Call it a comeback: Israel’s grand “return” to Africa
By Yotam Gidron
August 3, 2017
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In exchange for development support, Israel wants African votes at
international forums. This may prove trickier than it thinks.
Israel's PM Benjamin Netanyahu with West African heads of state at the
ECOWAS summit in June 2017. Credit: Israel Government Press Office.

Israel’s PM Benjamin Netanyahu with West African heads of state at the
ECOWAS summit in June 2017. Credit: Israel Government Press Office.

This June, Israel’s Prime Minister Benjamin Netanyahu broke new ground
as he became the first non-African leader to speak at the Economic
Community of West African States (ECOWAS) summit. During his speech in
Monrovia, he declared once again that “Israel is coming back to
Africa”.

This mantra is not just hot air. Israel is making considerable efforts
to strengthen its relations with the continent. A year ago, Netanyahu
became the first Israeli PM to visit Africa in decades as he travelled
to Uganda, Kenya, Rwanda and Ethiopia. Since 2016, at least nine
African heads of state have visited Israel.

[Netanyahu’s East Africa tour and Israel’s secret aid-for-asylum-seekers scheme]

Now, preparations are underway for the Africa-Israel Summit that will
take place in Togo this October. It is unclear how many African heads
of state will attend, but the organisers say they hope 25-30 will show
up.
Israel’s first “African adventure”

Netanyahu’s vow that Israel is “coming back” to Africa is a reference
to the thriving relations of the 1960s. In that period of African
independence, Israel established relationships with over 30 countries
and offered them technical assistance in fields from security and
military training to agriculture, urban planning, education and
health. Independent since 1948, Israel positioned itself as a model
for successful post-colonial modernisation and as a provider of the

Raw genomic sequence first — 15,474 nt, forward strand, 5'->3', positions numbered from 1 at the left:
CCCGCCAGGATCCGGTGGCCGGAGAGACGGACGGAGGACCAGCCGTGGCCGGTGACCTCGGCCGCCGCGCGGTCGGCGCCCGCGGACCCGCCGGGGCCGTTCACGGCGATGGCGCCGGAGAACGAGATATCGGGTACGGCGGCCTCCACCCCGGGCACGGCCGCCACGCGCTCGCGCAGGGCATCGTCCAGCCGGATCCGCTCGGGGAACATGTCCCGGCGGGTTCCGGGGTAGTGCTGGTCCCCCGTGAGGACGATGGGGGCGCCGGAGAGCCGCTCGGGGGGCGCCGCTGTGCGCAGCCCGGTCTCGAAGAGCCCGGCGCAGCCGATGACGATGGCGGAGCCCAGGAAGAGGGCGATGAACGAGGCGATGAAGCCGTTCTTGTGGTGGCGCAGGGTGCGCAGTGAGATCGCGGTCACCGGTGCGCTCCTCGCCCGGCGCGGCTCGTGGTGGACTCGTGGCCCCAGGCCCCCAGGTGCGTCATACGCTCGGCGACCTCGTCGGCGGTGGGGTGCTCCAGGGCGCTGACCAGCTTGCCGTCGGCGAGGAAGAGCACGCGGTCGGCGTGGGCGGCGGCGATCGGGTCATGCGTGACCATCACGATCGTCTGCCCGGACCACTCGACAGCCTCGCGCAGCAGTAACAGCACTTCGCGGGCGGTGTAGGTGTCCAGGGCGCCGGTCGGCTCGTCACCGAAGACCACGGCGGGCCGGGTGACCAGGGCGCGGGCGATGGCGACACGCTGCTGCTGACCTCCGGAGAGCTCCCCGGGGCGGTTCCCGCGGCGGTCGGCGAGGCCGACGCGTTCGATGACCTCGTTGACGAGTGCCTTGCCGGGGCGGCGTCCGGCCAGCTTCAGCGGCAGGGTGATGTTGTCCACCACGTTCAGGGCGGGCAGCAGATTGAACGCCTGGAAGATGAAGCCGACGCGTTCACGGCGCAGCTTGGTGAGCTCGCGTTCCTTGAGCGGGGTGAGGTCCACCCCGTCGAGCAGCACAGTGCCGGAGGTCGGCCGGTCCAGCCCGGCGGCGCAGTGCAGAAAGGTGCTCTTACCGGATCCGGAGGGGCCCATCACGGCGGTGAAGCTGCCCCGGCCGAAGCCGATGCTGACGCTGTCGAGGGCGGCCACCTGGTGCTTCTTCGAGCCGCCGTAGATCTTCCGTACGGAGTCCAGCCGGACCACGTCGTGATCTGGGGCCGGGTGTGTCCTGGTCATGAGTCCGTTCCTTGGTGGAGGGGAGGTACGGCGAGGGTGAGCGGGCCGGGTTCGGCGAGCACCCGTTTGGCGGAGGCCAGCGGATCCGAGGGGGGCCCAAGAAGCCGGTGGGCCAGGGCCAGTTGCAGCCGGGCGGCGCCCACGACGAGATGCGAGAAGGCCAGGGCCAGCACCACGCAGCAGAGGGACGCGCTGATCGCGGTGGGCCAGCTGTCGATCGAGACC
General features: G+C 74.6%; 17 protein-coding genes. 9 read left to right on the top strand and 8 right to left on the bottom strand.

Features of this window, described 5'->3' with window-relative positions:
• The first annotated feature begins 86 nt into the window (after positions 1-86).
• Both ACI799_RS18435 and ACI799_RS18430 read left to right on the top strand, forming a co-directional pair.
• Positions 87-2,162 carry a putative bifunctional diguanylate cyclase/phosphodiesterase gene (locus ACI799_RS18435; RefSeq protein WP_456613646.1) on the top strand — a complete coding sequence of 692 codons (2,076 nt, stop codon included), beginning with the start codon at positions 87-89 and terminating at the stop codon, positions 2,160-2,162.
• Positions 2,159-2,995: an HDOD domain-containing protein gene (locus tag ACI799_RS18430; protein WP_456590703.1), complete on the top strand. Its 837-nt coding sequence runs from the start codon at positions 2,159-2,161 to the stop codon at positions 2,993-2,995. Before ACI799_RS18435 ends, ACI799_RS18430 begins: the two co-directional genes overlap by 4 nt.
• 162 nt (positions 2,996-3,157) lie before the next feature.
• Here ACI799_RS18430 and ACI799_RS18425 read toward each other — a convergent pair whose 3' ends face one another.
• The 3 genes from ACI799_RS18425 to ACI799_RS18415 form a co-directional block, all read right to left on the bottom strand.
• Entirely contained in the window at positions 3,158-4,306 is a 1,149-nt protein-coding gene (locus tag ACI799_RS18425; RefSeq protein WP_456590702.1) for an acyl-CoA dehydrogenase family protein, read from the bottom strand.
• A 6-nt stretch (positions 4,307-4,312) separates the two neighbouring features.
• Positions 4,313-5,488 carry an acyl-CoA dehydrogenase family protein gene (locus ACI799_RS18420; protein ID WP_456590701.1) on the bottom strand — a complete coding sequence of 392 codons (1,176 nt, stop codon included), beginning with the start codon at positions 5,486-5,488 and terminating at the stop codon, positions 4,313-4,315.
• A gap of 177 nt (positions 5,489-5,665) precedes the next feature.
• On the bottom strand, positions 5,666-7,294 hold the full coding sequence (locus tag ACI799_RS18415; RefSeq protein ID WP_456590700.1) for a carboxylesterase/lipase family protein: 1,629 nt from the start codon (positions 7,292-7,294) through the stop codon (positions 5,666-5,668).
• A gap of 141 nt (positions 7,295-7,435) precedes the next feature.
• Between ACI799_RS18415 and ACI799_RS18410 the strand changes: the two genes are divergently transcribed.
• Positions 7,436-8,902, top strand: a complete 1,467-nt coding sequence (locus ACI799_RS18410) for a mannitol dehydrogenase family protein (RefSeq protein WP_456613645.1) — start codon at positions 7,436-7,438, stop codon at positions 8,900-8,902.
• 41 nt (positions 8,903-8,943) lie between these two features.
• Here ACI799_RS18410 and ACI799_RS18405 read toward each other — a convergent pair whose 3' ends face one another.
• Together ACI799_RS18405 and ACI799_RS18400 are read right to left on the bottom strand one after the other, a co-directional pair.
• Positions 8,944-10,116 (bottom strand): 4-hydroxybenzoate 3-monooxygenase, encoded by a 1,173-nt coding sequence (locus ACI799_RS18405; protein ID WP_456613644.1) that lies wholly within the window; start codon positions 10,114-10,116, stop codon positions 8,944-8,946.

solutions, skills and technologies that younger African nations
lacked.

Israel’s engagement was largely driven by the need to gain support at
the UN and curb Arab influence. For example, Israel made sure to
maintain strong ties with Kenya and Uganda, while providing
significant military support to Ethiopia and, more briefly, to
southern Sudanese rebels. By establishing a presence in countries in
the Horn and East Africa, it strategically surrounded its Arab
enemies.

But these close relations weren’t to last. Following the 1967 Six Day
War – in which Israel captured neighbouring territories, including
Egypt’s Sinai Peninsula – relations began to slow down. In 1972, under
Arab pressure and fearing African disunity, African states began
severing ties with Israel.

By late-1973, Israel’s first “African adventure” – as it was described
by Israel’s Foreign Minister and later Prime Minister Golda Meir – had
come to an end.
Development in return for UN votes

Netanyahu’s references to a bygone era of Israeli-African relations
may contain a hint of nostalgia. But there are also clear parallels
between then and now.

Like 50 years ago, Israel is positioning itself once again as the
provider of solutions to African problems. No Israeli-African press
conference is complete without several references to security,
technology and agriculture – all fields in which Israel can supposedly
assist the continent. Military technologies often attract much
attention in this context, being some of the most famous and sought
after “solutions” Israel advertises when it goes to Africa.

Similarly, the main objective of Israel’s return to Africa is – as it
was in the 1960s – diplomatic support in its disputes with its Arab
neighbours. Israel promises economic opportunities, technologies and
development. In return, it expects African leaders to support it at
international forums.

As Netanyahu explained in a meeting with Israel’s ambassadors to
African countries earlier this year: “The first interest is to
dramatically change the situation regarding African votes at the UN
and other international bodies from opposition to support.”

Netanyahu has also made this appeal directly to African leaders in